“Scent of Turpentine”



How to Cite

Barison, M. (2020). “Scent of Turpentine”. Aesthetica Preprint, (115), 7-96. Retrieved from https://mimesisjournals.com/ojs/index.php/aesthetica-preprint/article/view/1181


The essay can be understood as an attempt to explain this apparent contradiction: Eugenio Montale – perhaps the most refined writer of Italian Modernism, maniacally committed to the achievement of stylistic elegance, perfection of vocabulary and musicality of rhythm – was the first to promote Svevo’s work, attributing to the writer from Trieste the most valuable results in the field of fiction writing – and this despite his “insipid and neglected” style, even though his prose is, and in a clear way, as far as possible from an exercise in formal refinement.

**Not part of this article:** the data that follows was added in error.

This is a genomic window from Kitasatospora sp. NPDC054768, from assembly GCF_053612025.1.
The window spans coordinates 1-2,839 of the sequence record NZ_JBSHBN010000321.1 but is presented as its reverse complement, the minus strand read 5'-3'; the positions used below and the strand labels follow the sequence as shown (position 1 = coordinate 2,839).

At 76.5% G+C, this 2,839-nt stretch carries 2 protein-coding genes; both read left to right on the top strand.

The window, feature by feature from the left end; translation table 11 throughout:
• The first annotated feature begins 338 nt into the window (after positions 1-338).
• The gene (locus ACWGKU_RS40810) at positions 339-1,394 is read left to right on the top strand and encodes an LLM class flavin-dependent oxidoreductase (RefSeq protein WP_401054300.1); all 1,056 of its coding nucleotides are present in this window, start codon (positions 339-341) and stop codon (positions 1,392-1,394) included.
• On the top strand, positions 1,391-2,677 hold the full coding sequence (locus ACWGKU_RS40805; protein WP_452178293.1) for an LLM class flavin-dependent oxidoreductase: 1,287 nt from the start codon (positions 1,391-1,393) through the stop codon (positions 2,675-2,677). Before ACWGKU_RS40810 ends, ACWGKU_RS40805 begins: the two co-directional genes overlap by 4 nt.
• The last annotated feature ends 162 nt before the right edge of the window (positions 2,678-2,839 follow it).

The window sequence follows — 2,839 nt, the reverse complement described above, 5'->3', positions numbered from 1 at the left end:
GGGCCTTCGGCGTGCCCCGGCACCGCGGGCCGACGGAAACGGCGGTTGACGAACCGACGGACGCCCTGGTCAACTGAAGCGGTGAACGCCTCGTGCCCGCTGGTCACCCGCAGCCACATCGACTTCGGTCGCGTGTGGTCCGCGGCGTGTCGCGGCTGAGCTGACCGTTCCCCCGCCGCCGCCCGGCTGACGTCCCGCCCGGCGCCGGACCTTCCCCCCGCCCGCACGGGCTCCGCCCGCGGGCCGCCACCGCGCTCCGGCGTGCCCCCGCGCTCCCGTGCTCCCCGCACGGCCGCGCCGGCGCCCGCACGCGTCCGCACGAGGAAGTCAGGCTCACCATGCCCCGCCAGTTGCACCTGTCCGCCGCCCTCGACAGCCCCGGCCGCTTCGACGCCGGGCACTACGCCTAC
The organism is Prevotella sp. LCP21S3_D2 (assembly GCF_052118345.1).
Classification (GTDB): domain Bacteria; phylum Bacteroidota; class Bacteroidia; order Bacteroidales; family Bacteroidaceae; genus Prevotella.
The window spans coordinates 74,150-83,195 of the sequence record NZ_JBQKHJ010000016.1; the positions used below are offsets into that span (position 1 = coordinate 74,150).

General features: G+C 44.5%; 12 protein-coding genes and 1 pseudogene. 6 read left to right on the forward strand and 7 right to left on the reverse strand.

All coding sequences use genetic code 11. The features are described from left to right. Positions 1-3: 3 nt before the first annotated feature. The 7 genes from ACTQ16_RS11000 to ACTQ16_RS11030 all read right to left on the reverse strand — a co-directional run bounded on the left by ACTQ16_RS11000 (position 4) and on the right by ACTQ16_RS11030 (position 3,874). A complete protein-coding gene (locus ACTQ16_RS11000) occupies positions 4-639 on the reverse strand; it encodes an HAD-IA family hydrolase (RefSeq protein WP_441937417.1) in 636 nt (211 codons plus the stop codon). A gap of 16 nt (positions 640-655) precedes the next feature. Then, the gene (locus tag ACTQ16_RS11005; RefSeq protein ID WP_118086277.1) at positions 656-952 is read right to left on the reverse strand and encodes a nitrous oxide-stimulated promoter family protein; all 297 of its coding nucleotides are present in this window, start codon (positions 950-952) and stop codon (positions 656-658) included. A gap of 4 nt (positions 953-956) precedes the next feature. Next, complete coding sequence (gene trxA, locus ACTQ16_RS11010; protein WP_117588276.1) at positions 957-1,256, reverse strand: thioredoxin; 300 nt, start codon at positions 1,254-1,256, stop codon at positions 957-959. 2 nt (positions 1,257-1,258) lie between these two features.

Analyzing the theoretical stakes of the relationship between Svevo and Montale to the point of outlining an actual theory of the modern novel, the essay argues that it is Svevo’s renunciation of stylistic obsession to release the flow of a modern and secularized prose truly capable of revealing the world as it is, to absorb it and represent it in its entirety. This explains Montale’s statement according to which, before Svevo, “many perfect works but no really necessary book” had seen the light in Italy.